Confessions of a hospice librarian


A stack of books

By Antony Porter


As a student with Thames Valley University and later the Open University, I was privileged to work in four hospice libraries intended for their staff. I say privileged because although I was rarely paid, receiving only my fares and midday meals, I learnt a great deal about hospices and palliative care.


Indeed, as Catholic Christian, I felt drawn to such libraries because they were like healthcare libraries but with ethical and religious dimensions. Furthermore, they covered such challenging topics as dying, death and bereavement, all then new to me!


And so I worked in the libraries of St. Joseph's Hospice in Hackney and Trinity Hospice in Clapham, plus two AIDS centres in Kensington, the Kobler Clinic and London Lighthouse. Major challenges were these had never been properly staffed, new posts could not be created and all funding went to patient care.


However, at these hospices, I was able to take free basic courses about cancer, AIDS and loss. Most memorable were lectures given by the late Dame Cicely Saunders, the founder of the modern hospice movement. I was also evidently the first librarian to study the Open University’s “Death & Dying” course.


I later published a series of articles and letters concerning my various interests in hospice work, including those suggesting a central library of death studies, classification of grief and bereavement, an enquiry into organ transplantation and some proposals for a hospice ombudsman and even for hospice radio!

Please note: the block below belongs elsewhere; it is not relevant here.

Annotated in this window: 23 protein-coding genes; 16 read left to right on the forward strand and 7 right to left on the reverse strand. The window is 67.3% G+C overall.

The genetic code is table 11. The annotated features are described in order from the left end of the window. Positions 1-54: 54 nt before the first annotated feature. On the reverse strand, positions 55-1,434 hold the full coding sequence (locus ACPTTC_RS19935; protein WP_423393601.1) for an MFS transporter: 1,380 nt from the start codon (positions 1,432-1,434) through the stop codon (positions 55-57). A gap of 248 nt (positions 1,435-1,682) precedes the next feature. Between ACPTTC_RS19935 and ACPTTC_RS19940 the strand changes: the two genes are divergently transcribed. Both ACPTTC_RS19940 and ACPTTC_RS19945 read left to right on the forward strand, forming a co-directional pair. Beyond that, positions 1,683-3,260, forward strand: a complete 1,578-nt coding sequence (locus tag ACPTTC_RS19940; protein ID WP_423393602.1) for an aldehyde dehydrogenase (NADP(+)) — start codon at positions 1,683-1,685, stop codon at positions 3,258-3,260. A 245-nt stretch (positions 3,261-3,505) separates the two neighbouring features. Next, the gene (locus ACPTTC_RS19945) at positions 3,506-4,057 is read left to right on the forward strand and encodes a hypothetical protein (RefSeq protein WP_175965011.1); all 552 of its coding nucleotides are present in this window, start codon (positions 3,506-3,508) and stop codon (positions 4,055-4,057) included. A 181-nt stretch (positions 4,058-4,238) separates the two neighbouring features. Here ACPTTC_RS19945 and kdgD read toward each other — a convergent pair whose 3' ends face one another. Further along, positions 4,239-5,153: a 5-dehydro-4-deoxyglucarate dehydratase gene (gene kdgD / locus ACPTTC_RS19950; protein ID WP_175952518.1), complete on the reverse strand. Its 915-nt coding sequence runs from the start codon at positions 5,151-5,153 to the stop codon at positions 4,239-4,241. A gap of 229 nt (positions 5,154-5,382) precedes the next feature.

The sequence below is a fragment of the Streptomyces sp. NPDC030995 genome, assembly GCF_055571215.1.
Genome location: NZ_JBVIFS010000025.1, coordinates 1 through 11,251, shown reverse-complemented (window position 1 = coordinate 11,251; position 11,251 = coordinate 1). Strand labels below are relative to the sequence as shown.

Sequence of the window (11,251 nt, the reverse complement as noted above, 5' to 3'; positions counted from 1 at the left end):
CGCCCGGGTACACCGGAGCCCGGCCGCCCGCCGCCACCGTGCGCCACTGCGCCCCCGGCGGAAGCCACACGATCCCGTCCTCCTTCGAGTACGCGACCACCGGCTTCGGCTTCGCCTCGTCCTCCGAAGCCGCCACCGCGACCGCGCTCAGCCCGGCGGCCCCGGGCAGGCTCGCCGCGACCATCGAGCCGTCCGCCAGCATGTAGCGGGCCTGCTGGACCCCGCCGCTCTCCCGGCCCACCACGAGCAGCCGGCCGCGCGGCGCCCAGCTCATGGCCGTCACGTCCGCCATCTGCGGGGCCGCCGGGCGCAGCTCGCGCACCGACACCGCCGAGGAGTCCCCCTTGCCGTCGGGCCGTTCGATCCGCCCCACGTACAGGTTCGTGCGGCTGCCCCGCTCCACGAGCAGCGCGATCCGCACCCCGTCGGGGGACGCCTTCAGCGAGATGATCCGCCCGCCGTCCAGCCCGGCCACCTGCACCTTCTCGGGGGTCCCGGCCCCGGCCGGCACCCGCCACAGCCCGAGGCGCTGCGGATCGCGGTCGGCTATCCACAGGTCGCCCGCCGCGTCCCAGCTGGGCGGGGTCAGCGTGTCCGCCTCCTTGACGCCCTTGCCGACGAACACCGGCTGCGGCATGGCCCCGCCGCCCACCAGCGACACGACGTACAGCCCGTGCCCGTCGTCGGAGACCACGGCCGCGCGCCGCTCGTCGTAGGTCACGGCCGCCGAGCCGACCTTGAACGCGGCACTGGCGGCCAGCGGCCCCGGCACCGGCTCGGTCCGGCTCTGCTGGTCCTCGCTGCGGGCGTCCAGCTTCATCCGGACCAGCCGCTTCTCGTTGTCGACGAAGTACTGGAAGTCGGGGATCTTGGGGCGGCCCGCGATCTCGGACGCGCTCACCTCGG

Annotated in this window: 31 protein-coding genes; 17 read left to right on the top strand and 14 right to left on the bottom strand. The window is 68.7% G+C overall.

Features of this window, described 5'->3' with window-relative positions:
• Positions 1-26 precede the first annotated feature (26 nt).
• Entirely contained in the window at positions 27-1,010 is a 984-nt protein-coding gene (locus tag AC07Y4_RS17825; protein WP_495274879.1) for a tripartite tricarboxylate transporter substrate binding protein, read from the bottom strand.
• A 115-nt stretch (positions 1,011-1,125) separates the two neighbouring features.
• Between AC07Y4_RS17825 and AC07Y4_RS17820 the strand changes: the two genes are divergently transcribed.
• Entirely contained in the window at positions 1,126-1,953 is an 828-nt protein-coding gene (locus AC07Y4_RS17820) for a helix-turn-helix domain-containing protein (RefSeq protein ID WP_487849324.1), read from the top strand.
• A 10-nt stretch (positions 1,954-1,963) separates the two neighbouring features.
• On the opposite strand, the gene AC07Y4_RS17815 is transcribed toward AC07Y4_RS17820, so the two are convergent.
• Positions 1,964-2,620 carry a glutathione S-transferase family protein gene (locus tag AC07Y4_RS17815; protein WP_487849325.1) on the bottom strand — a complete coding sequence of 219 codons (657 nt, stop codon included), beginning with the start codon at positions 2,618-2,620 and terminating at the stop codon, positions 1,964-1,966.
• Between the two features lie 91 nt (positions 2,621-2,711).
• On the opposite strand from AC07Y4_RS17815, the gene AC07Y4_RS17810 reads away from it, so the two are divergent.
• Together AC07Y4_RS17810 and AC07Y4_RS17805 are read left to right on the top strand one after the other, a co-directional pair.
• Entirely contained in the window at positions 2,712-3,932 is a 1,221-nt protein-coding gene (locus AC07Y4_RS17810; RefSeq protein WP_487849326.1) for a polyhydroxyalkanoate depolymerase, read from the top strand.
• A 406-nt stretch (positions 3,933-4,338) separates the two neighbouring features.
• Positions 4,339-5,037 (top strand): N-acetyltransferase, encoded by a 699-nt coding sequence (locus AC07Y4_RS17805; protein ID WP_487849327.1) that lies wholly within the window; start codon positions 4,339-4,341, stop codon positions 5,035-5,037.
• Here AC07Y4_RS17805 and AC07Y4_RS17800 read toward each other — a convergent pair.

Curiously, hospice libraries, like patients’ libraries and monastic libraries, were in my experience rarely mentioned within the library books and journals to which I then had access. It all seemed an adventurous, if lonely path, especially as I often worked on my own and unsupervised!


Many problems soon appeared. St. Joseph’s bought expensive books but seemed unconcerned when these went missing. Furthermore, its library was the result of many hands, with the resultant inconsistencies in cataloguing and classification. A good example of what happens when a library is understaffed.


Regarding Trinity, I was asked to set up a library in an empty office that had a pile of books and journals dumped on the floor. I enjoyed the challenge and once it was up and running I welcomed enquiries from the overseas student nurses, many of whom were very polite and grateful!


Around this time I worked alone in a tiny AIDS library in the Kobler Clinic but remember little about it. By contrast, my final port of call was in a busy office at London Lighthouse where I was asked to sort out a wealth of leaflets, press cuttings, pictures, articles and other writings, including those of the patients.


All these libraries were not without their hazards. In none was I ever given advice on health and safety. In those days before the widespread use of mobiles, some did not even provide a phone. Nor was there any advice about making complaints or suggestions.


I had to put up notices when nurses began to use one library as a dining room. Then a lady fell fast asleep in the corner armchair I had provided. Others sometimes made loud phone calls, even revealing confidential patient information. On top of all this, books and journals sadly often went missing.


Since then these and other hospice libraries have come and gone, despite society’s growing awareness of the needs of dying people, their relatives and friends. I still think that a central resource centre for the nation is what is needed but who would ever pay for it?


 

Photo by Jason Wong



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